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Storylines Tom Fitzgibbon Award

The Storylines Tom Fitzgibbon Award for an original junior novel, in partnership with Scholastic NZ, is open only to previously unpublished writers, and is made annually, when merited, to the author of a work of fiction for children between seven and 13 years of age.
The award carries a monetary prize of $1500 and an offer of publication by Scholastic New Zealand. Scholastic has produced a poster celebrating previous Storylines Tom Fitzgibbon Award winners.
TFA Poster 2018-86-524


The Storylines Tom Fitzgibbon Award was established in 1995 to recognise the outstanding contribution made by the late Tom Fitzgibbon to the growth and status of children’s literature in New Zealand.
For many years Head of the English Department at North Shore Teachers’ College and the Auckland College of Education, Tom founded the Children’s Literature Association of New Zealand and later became the first chair of the New Zealand Children’s Book Foundation, forerunner of Storylines.
Tom Fitzgibbon
The award is administered by Storylines and sponsored by Scholastic New Zealand. It is made annually, when merited, to the author of a work of fiction for children between seven and 13 years of age.

The award is not open to any author who has had a work of fiction (novel or picture book) or non-fiction for either children, young adults or adults published in digital or print format (i.e. one sold through physical or online bookstores) or in the process of publication. Previous publication by the author in school readers and similar educational material; magazine articles; short stories or poetry; or contribution to an anthology; or any self-publishing where the print run is under 300 copies, is allowable. (If in doubt, writers should seek a ruling from Storylines.)  Eligibility criteria are stated on the Entry Form.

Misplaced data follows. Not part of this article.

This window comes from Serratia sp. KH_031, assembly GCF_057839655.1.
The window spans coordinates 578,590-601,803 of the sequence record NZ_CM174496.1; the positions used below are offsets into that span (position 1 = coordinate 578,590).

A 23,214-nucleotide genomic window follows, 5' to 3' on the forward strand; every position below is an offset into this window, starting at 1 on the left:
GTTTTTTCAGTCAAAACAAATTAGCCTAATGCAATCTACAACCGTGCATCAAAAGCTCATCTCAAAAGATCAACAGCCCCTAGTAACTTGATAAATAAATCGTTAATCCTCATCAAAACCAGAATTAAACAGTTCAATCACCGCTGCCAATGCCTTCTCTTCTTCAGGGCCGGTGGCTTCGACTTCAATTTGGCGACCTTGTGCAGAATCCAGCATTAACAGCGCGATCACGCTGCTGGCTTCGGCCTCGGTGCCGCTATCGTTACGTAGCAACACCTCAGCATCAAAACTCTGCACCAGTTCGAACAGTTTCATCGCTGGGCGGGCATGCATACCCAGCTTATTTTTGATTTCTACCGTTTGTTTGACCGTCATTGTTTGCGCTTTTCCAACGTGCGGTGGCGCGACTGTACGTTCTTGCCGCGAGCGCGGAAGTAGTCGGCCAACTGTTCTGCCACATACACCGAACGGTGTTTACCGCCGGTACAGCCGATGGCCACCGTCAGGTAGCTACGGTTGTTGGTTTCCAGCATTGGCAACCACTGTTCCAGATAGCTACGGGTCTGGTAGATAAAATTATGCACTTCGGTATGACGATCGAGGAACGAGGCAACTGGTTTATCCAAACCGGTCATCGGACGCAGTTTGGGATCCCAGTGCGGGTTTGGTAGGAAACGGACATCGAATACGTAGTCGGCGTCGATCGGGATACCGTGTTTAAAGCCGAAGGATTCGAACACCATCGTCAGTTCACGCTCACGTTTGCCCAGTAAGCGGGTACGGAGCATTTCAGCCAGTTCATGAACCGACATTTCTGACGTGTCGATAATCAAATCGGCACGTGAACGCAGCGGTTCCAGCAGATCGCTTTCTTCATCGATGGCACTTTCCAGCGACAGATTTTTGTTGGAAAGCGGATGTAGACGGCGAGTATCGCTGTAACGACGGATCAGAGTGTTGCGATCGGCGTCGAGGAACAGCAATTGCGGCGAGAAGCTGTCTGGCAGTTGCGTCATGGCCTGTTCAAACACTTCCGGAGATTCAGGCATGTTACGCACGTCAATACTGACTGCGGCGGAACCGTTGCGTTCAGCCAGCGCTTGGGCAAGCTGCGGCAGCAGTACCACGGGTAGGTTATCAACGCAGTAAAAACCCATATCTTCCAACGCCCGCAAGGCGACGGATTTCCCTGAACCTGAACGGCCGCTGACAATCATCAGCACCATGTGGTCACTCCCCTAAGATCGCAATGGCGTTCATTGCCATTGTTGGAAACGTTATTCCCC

The award carries a monetary prize of $1500 and an offer of publication by Scholastic New Zealand.

Manuscripts, with accompanying form and fee payment, must be postmarked no later than 31 October each year. The award winner is announced in March and the published book launched the following year.

Entry form and guidelines:

Storylines Tom Fitzgibbon Award guidelines and entry form.

2018 Tom Fitzgibbon Award Winner

The winner of the 2018 Storylines Tom Fitzgibbon Award is James Guthrie of Wellington for Bullseye Bella. Scholastic publisher Penny Scown said, "From the moment I began reading this story, I was absolutely enthralled. It was a story about a girl who plays darts, of all things! Who knew darts could be so exciting? I was totally drawn into this story....
"This is a story that ticks all the boxes: strong female protagonist but doing something not particularly girly, so it’s a story that would appeal to both sexes. A little brother who’s a maths whiz and so fascinated with pirates that he believes he is one – Blackbeard, no less. And it’s peopled with a cast of characters that are so well-drawn, you’ll feel like you know them personally by the end of the book. Also, it transpires that Max (Blackbeard’s real name) has Asperger’s (but this isn’t made a big deal of). However, it does provide an impetus for the story – Bella is compelled to enter a local darts competition (unbeknownst to her mother) in an effort to win money and help her Mum pay for Max’s special school.